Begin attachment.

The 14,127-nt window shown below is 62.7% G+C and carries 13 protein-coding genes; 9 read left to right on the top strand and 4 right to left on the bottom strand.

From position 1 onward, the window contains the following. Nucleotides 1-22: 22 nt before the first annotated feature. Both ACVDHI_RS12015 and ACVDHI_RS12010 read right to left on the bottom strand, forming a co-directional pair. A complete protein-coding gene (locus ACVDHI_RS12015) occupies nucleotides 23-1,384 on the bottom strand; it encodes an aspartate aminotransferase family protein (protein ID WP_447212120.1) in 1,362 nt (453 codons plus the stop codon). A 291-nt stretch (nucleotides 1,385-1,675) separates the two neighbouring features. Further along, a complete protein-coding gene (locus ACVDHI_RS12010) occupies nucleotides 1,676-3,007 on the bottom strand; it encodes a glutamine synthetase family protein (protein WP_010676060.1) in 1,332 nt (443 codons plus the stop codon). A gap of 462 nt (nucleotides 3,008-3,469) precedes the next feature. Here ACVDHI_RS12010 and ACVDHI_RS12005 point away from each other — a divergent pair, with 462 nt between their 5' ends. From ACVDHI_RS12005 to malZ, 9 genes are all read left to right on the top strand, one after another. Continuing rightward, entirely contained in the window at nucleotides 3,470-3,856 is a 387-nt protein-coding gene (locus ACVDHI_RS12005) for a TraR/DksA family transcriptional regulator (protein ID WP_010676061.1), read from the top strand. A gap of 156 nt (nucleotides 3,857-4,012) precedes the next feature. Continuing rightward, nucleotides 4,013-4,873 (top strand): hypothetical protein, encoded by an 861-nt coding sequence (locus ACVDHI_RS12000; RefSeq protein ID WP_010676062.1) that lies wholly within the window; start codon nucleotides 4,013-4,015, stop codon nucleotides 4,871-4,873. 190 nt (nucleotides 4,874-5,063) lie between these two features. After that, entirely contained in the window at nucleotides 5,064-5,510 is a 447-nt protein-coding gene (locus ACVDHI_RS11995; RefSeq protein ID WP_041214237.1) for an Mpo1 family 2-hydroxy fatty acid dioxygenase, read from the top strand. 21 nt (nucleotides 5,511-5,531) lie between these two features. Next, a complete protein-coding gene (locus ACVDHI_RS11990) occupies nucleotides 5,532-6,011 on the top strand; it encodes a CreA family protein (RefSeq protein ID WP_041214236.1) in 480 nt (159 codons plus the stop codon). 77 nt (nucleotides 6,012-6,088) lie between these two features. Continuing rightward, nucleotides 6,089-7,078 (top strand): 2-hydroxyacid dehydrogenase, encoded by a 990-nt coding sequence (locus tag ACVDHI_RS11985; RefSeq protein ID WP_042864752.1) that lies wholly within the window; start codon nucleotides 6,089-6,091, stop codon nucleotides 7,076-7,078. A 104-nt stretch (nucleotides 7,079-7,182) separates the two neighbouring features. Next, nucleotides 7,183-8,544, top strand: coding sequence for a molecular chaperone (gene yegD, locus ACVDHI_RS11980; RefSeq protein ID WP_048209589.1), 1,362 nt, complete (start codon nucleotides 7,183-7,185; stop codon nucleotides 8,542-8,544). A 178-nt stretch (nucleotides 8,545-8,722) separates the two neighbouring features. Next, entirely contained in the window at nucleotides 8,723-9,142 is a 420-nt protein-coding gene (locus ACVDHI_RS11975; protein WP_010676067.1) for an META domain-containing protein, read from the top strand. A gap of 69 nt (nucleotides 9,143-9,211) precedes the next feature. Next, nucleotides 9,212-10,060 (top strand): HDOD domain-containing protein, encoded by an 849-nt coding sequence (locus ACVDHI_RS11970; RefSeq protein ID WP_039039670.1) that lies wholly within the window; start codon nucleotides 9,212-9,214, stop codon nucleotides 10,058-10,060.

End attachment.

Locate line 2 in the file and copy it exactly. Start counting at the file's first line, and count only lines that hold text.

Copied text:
From position 1 onward, the window contains the following. Nucleotides 1-22: 22 nt before the first annotated feature. Both ACVDHI_RS12015 and ACVDHI_RS12010 read right to left on the bottom strand, forming a co-directional pair. A complete protein-coding gene (locus ACVDHI_RS12015) occupies nucleotides 23-1,384 on the bottom strand; it encodes an aspartate aminotransferase family protein (protein ID WP_447212120.1) in 1,362 nt (453 codons plus the stop codon). A 291-nt stretch (nucleotides 1,385-1,675) separates the two neighbouring features. Further along, a complete protein-coding gene (locus ACVDHI_RS12010) occupies nucleotides 1,676-3,007 on the bottom strand; it encodes a glutamine synthetase family protein (protein WP_010676060.1) in 1,332 nt (443 codons plus the stop codon). A gap of 462 nt (nucleotides 3,008-3,469) precedes the next feature. Here ACVDHI_RS12010 and ACVDHI_RS12005 point away from each other — a divergent pair, with 462 nt between their 5' ends. From ACVDHI_RS12005 to malZ, 9 genes are all read left to right on the top strand, one after another. Continuing rightward, entirely contained in the window at nucleotides 3,470-3,856 is a 387-nt protein-coding gene (locus ACVDHI_RS12005) for a TraR/DksA family transcriptional regulator (protein ID WP_010676061.1), read from the top strand. A gap of 156 nt (nucleotides 3,857-4,012) precedes the next feature. Continuing rightward, nucleotides 4,013-4,873 (top strand): hypothetical protein, encoded by an 861-nt coding sequence (locus ACVDHI_RS12000; RefSeq protein ID WP_010676062.1) that lies wholly within the window; start codon nucleotides 4,013-4,015, stop codon nucleotides 4,871-4,873. 190 nt (nucleotides 4,874-5,063) lie between these two features. After that, entirely contained in the window at nucleotides 5,064-5,510 is a 447-nt protein-coding gene (locus ACVDHI_RS11995; RefSeq protein ID WP_041214237.1) for an Mpo1 family 2-hydroxy fatty acid dioxygenase, read from the top strand. 21 nt (nucleotides 5,511-5,531) lie between these two features. Next, a complete protein-coding gene (locus ACVDHI_RS11990) occupies nucleotides 5,532-6,011 on the top strand; it encodes a CreA family protein (RefSeq protein ID WP_041214236.1) in 480 nt (159 codons plus the stop codon). 77 nt (nucleotides 6,012-6,088) lie between these two features. Continuing rightward, nucleotides 6,089-7,078 (top strand): 2-hydroxyacid dehydrogenase, encoded by a 990-nt coding sequence (locus tag ACVDHI_RS11985; RefSeq protein ID WP_042864752.1) that lies wholly within the window; start codon nucleotides 6,089-6,091, stop codon nucleotides 7,076-7,078. A 104-nt stretch (nucleotides 7,079-7,182) separates the two neighbouring features. Next, nucleotides 7,183-8,544, top strand: coding sequence for a molecular chaperone (gene yegD, locus ACVDHI_RS11980; RefSeq protein ID WP_048209589.1), 1,362 nt, complete (start codon nucleotides 7,183-7,185; stop codon nucleotides 8,542-8,544). A 178-nt stretch (nucleotides 8,545-8,722) separates the two neighbouring features. Next, entirely contained in the window at nucleotides 8,723-9,142 is a 420-nt protein-coding gene (locus ACVDHI_RS11975; protein WP_010676067.1) for an META domain-containing protein, read from the top strand. A gap of 69 nt (nucleotides 9,143-9,211) precedes the next feature. Next, nucleotides 9,212-10,060 (top strand): HDOD domain-containing protein, encoded by an 849-nt coding sequence (locus ACVDHI_RS11970; RefSeq protein ID WP_039039670.1) that lies wholly within the window; start codon nucleotides 9,212-9,214, stop codon nucleotides 10,058-10,060.